Augusta commissioners voted Tuesday to raise building-permit fees 50 percent, despite a request from the Builders Association of Augusta spokesman to delay action.
The fee increases were built into the 1999 city budget and are expected to raise $300,000 a year, city officials said. Commissioners must now approve the increases by amending the city code regarding building fees.
The builders' association opposes the fee increases and believes they are illegal, developer Ben Brush Sr. said. He asked the board to delay voting on them until his group could get a ruling from Georgia's attorney general.
Mr. Brush read a section of state law stating that no local government is authorized to use regulatory fees to raise money for general governmental purposes.
"This has been interpreted in the past to mean that the revenue generated from building permits should stay in the department and used to run the department," Mr. Brush said, referring to the city's licensing and inspection department.
To raise revenue for other causes, "even though they're worthy causes," is not right or legal, he said.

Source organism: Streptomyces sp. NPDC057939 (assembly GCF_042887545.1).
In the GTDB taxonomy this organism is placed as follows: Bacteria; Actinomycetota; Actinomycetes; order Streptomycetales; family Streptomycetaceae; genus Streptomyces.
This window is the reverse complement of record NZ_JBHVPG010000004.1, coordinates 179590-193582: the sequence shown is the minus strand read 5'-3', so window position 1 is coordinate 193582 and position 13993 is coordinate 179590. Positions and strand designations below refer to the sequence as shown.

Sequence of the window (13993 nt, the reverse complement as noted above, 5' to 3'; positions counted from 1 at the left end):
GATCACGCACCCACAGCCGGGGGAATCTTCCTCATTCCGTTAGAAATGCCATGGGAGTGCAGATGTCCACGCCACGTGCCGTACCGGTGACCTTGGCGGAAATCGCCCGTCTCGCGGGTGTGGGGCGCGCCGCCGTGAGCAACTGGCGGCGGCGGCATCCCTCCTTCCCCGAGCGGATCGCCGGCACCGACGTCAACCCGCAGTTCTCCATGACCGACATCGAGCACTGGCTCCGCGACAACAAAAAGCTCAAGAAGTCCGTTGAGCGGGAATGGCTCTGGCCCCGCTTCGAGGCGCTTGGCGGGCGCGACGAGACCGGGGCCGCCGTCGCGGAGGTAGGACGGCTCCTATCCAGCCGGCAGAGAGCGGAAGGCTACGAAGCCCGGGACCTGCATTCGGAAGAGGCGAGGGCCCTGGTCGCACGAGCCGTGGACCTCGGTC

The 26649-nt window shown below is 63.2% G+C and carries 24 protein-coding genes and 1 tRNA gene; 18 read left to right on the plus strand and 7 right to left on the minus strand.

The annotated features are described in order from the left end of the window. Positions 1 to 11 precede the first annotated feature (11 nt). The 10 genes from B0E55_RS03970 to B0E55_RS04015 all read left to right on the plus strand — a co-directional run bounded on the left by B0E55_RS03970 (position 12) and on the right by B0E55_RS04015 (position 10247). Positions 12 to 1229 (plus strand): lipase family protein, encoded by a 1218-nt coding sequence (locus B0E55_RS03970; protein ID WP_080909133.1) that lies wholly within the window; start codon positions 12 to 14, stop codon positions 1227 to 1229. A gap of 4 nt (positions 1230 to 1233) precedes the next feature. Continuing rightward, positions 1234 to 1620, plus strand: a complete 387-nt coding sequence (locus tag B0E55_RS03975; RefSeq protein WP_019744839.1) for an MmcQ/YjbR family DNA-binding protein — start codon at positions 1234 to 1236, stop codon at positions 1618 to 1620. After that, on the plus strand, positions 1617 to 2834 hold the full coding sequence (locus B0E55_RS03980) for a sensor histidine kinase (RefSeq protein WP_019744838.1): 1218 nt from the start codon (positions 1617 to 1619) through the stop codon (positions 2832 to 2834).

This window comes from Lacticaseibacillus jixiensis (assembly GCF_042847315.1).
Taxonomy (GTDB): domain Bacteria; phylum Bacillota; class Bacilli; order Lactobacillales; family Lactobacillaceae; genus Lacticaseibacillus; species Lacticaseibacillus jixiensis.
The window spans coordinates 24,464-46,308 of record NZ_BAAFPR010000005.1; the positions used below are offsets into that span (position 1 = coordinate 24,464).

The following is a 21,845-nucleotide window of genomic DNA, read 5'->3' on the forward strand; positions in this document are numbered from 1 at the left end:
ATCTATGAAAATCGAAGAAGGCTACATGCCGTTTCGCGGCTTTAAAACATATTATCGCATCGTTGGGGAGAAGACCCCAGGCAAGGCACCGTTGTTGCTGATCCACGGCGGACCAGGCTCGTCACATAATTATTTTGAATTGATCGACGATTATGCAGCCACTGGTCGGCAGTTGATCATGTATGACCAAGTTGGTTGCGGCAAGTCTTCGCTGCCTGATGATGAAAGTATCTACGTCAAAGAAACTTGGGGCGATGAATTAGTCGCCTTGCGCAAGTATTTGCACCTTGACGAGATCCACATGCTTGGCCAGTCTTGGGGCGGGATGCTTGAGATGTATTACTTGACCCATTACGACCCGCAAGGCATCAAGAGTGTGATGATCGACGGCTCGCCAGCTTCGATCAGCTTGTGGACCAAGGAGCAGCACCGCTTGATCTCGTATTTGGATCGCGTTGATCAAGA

Raising fees 50 percent threatens the building industry, Mr. Brush said.
City Attorney Jim Wall said building permit fees are not regulatory fees.
Augusta commissioners also gave Mr. Wall a raise during Tuesday's meeting. They raised the hourly rate for Mr. Wall and his law partners to $100 an hour from $85 an hour and the rate for his associates to $85 an hour.
The last time Mr. Wall's hourly fee was increased was in 1994. Tuesday's raise is an adjustment for inflation, he said.
In an unrelated matter, commissioners concurred with last week's Richmond County Planning Commission action to designate stretches of two more roads as special sign control areas, despite requests from advertising representatives to delay the action.
The Augusta Commission designated corridors 1,000 feet wide on either side of Gordon Highway from Bobby Jones Expressway to Gate 1 at Fort Gordon and along Doug Barnard Parkway from Tobacco Road to Gordon Highway as sign control districts.
The designation means there won't be any billboards along those stretches of road and there will be control of on-site signs for businesses.
The height of signs will be limited to 20 feet. The size of the signs and type of lighting will be limited, said Planning Commission Director George Patty.
Sylvia Cooper covers Richmond County government for The Augusta Chronicle. She can be reached at (706) 823-3228 or email@example.com.
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